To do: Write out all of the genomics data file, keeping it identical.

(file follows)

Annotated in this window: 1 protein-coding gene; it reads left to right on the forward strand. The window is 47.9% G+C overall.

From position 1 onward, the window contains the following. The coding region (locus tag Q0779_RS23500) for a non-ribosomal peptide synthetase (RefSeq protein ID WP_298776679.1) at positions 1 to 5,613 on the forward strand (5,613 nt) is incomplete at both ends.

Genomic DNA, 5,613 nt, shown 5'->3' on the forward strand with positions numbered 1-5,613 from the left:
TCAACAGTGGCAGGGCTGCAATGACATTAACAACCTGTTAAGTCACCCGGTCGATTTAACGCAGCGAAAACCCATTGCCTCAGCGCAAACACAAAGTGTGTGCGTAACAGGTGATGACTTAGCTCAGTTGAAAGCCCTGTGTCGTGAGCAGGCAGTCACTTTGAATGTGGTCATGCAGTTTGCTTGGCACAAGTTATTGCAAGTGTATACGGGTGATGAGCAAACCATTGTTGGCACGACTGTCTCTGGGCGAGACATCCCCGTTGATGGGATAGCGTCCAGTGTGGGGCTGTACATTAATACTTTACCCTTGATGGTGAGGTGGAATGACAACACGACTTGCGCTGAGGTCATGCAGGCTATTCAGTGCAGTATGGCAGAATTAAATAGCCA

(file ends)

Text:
Annotated in this window: 1 protein-coding gene; it reads left to right on the forward strand. The window is 47.9% G+C overall.

From position 1 onward, the window contains the following. The coding region (locus tag Q0779_RS23500) for a non-ribosomal peptide synthetase (RefSeq protein ID WP_298776679.1) at positions 1 to 5,613 on the forward strand (5,613 nt) is incomplete at both ends.

Genomic DNA, 5,613 nt, shown 5'->3' on the forward strand with positions numbered 1-5,613 from the left:
TCAACAGTGGCAGGGCTGCAATGACATTAACAACCTGTTAAGTCACCCGGTCGATTTAACGCAGCGAAAACCCATTGCCTCAGCGCAAACACAAAGTGTGTGCGTAACAGGTGATGACTTAGCTCAGTTGAAAGCCCTGTGTCGTGAGCAGGCAGTCACTTTGAATGTGGTCATGCAGTTTGCTTGGCACAAGTTATTGCAAGTGTATACGGGTGATGAGCAAACCATTGTTGGCACGACTGTCTCTGGGCGAGACATCCCCGTTGATGGGATAGCGTCCAGTGTGGGGCTGTACATTAATACTTTACCCTTGATGGTGAGGTGGAATGACAACACGACTTGCGCTGAGGTCATGCAGGCTATTCAGTGCAGTATGGCAGAATTAAATAGCCA